Friday, April 11, 2008

My love affair with a lovely bread maker

Or "Make your own bread at home every day, with a
one-time, $45 investment"

If you told me several years ago that I'd be cooking my own bread, I'd have told you that you're nuts. Being a tech type I can't see myself "wasting time" (even if the alternative is sitting in front of the puter browsing random web sites :) with the sticky flour+water mess. (I used to manually do my own pizza once a month, but stopped because of the mess I created in the kitchen).

But then... I found about these nifty kind of tech toys... BREAD MAKERS!.

And not only that, but I found a VERY AFFORDABLE one (45 greenbacks in the US of A, and ~ USD $76 locally in Buenos Aires in 220v AC version, including 21% V.A.T. -remember the local version has local warranty, and the importer has to make a living as well, so they likelly make around USD $10 per unit discounting import duties).

While the local brand isn't Sunbeam, the Chinese manufacturer is the same. It works great!. In less than two hours after pouring the ingredients and pressing the right keys (make sure you put water first and powder dry yeast last), I have my own hot bread ready to eat (and the smell of fresh bread throughout the house).

The same exact China-made bread maker sold with the
local ATMA brand down here, sold as Sunbeam in the US of A

I've found that natural powdered "dry yeast" is readily available in 10 grams envelopes (keep in the fridge and it lasts several months!) in major local supermarkets like Carrefour, Disco or Coto (sadly the French chain 'Leader Price' across the street doesn't carry the powder version, just live yeast).

For comparison's sake, here's an off-the-shelf piece of commercially made bread:

And here so you compare the size with the machine's container. With the machine I bought, you get a ~680 grams to 950 grams (1.5 to 2 pounds) piece of bread.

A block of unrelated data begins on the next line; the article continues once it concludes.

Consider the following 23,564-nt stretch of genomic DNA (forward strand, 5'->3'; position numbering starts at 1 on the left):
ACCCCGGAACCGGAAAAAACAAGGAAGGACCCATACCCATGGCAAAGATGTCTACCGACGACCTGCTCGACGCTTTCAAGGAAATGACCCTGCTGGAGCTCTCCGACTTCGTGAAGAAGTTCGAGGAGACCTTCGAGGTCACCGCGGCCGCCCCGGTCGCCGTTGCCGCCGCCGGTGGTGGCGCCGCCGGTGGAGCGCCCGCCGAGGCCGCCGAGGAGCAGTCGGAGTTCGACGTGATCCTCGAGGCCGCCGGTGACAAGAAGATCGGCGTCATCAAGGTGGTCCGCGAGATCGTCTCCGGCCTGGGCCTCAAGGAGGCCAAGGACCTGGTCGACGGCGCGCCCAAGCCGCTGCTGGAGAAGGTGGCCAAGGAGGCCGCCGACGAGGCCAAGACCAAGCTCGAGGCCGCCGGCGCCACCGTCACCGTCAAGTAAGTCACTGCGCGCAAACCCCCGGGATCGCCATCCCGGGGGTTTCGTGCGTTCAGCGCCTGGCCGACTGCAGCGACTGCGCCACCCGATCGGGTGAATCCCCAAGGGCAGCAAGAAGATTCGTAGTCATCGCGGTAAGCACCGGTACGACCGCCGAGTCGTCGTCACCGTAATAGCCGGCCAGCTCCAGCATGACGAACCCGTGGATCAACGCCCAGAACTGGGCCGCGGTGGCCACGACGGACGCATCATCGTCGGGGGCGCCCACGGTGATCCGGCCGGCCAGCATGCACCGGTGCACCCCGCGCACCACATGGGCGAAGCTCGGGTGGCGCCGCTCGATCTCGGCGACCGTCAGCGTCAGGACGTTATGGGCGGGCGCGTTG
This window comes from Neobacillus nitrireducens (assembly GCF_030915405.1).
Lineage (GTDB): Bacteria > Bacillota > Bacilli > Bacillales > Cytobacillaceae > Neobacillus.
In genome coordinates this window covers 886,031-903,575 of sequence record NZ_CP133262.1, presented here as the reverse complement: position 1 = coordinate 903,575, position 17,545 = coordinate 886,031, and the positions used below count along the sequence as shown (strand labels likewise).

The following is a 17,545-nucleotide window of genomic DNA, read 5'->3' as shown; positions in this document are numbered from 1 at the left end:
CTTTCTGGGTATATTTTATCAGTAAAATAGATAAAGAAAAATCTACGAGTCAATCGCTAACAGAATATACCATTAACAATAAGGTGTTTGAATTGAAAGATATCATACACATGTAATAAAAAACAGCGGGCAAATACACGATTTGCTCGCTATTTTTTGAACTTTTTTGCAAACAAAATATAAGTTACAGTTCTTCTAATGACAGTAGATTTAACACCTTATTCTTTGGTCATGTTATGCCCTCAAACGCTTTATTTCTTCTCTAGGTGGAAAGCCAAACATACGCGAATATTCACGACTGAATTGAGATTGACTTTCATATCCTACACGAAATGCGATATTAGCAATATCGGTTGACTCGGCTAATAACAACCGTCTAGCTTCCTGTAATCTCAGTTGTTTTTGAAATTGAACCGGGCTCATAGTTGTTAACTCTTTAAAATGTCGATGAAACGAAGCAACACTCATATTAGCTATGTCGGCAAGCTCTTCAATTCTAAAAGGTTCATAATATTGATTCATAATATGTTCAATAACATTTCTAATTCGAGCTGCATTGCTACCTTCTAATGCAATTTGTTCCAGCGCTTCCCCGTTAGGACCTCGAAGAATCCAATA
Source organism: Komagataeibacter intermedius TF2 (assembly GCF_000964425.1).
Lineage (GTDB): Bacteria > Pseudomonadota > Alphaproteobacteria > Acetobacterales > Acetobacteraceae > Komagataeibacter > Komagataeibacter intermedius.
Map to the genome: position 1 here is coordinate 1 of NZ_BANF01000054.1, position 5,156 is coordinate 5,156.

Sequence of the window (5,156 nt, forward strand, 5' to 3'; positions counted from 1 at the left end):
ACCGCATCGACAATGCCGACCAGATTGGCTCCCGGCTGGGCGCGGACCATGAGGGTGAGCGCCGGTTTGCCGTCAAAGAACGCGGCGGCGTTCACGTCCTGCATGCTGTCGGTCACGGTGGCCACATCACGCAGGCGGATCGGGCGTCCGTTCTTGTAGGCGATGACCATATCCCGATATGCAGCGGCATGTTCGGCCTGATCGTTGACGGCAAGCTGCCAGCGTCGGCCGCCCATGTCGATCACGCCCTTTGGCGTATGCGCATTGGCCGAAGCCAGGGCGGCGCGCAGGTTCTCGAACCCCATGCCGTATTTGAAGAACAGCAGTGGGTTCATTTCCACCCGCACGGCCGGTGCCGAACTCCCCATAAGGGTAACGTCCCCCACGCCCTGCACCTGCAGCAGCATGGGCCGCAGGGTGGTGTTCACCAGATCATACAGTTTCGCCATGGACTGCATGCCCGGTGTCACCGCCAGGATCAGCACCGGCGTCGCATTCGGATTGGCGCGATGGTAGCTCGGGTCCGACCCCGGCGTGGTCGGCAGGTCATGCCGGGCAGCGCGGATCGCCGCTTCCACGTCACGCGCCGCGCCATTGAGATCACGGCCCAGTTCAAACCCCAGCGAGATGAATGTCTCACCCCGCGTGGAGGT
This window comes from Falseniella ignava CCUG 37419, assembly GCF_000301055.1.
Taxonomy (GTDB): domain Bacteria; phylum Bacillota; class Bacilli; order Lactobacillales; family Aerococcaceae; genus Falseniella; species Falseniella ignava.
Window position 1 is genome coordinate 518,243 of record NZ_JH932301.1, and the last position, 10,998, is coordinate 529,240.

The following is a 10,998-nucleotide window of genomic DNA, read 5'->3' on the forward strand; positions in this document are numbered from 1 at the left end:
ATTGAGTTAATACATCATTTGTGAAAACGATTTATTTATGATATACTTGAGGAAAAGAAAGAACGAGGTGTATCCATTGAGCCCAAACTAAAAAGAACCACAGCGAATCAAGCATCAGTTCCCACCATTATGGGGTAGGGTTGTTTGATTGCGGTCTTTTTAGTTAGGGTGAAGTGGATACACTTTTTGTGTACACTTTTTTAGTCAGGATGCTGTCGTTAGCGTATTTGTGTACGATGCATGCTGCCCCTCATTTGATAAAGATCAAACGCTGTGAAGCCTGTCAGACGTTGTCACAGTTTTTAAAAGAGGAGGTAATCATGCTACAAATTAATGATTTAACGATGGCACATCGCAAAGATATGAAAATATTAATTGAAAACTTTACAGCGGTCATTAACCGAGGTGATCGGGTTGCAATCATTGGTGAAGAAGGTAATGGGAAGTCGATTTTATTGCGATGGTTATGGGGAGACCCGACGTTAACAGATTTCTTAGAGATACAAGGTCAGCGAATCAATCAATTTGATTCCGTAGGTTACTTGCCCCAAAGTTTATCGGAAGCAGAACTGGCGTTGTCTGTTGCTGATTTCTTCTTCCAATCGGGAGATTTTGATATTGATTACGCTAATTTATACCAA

What's best is that you pour the ingredients into the removable teflon-coated "cooking pan" (I really really hate teflon, but I have to agree that it'd be almost impossible to create this kind of device without it, and it's almost impossible to know if the commercially produced bread doesn't involve teflon along the way... so in the grand scheme of things, at least I do know what ingredients -or lack of chemicals- I put in my own homemade bread).

After pouring the ingredients, you set the program using the keys, push Start and go away!. You'll know when the bread is ready a hour or so after that because of the beeping, and fresh-bread smell.

The unit at work
(note: light is a flashlight I was holding to take the pic)

Work complete!

Here you can see the cooking pan out of the unit. (I did the first run with the unit standing on the floor and closely watching along the process fearing any spills/smoke/etc nothing happened! :).

As you can see below, the mixing-pad is part of the cooking pan and stays inside the unit, and inside the bread as well, but being all teflon-coated, it doesn't stick to it.

It's easy to recognize pieces of bread made with this unit because of the small hole made by the mixing pad that it leaves at the bottom.

And here, the tasty result!

In short: Highly recommend one of these contraptions!.

Not bad for USD $45 huh?

PS: I'll see if I'm so happy when the first electricity/power bill arrives. This unit uses 600-Watt while cooking, and less than 100 while mixing.


Igor The Troll said...

Fernando, nice blog. You really take on all issues, which is good.

And I see you adopted to organic way of life by cooking your own bread.

I may actually come to Argentina. Thinking of traveling South America with my Japanese lady.

See if I can get myself away from the computer. lol

Nerd Progre said...

it´s broken. My bread making machine is broken.

It lasted two years and five months, with non-stop use weekly to produce two or three bread pieces.

What broke? apparently the rubber belt, as the motor spins full speed but the mixing pad doesn´t move.

Now the problem is finding a screwdriver that has the security screws tip that this device uses.